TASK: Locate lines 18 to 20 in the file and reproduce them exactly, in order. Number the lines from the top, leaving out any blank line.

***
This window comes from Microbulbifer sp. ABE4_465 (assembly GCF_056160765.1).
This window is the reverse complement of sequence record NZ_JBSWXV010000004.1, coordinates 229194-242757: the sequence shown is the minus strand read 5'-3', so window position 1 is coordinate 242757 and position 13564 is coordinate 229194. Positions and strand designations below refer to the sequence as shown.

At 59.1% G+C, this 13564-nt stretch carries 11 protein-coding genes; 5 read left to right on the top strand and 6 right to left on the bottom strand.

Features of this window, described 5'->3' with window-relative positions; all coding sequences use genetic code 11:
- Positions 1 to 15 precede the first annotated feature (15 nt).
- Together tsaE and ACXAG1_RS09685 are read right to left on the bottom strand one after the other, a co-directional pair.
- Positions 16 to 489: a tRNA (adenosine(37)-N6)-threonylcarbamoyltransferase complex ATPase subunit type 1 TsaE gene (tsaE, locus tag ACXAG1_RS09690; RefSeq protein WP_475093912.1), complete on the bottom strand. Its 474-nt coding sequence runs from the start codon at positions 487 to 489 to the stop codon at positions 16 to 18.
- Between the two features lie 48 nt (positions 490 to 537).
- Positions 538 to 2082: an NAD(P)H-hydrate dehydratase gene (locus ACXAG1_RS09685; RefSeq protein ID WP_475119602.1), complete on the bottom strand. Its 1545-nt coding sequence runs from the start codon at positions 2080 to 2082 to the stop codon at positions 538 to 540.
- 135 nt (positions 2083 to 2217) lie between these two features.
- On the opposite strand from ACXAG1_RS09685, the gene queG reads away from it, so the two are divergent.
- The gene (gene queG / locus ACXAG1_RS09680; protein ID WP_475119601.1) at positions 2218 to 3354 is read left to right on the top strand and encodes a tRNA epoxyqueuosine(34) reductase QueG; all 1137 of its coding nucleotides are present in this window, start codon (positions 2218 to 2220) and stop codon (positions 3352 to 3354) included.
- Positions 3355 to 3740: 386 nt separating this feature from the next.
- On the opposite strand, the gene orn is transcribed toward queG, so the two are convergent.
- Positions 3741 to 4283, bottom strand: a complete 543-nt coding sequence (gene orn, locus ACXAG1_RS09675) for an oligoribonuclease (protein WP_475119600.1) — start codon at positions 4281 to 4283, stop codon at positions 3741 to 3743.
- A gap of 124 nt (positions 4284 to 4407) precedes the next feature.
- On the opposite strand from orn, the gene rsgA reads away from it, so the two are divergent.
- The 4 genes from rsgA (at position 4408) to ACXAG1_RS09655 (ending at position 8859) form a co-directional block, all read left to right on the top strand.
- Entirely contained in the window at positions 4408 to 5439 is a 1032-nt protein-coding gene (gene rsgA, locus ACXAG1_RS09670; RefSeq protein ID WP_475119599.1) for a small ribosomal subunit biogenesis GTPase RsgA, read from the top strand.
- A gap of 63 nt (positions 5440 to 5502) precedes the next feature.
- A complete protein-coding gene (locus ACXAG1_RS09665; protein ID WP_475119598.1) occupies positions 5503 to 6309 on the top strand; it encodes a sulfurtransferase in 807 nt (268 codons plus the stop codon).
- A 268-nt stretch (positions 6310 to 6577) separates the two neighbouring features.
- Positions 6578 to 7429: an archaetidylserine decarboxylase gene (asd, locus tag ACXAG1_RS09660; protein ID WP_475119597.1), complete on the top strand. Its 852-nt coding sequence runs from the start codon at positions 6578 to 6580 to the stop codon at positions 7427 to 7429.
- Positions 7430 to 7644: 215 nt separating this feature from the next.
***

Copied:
- The 4 genes from rsgA (at position 4408) to ACXAG1_RS09655 (ending at position 8859) form a co-directional block, all read left to right on the top strand.
- Entirely contained in the window at positions 4408 to 5439 is a 1032-nt protein-coding gene (gene rsgA, locus ACXAG1_RS09670; RefSeq protein ID WP_475119599.1) for a small ribosomal subunit biogenesis GTPase RsgA, read from the top strand.
- A gap of 63 nt (positions 5440 to 5502) precedes the next feature.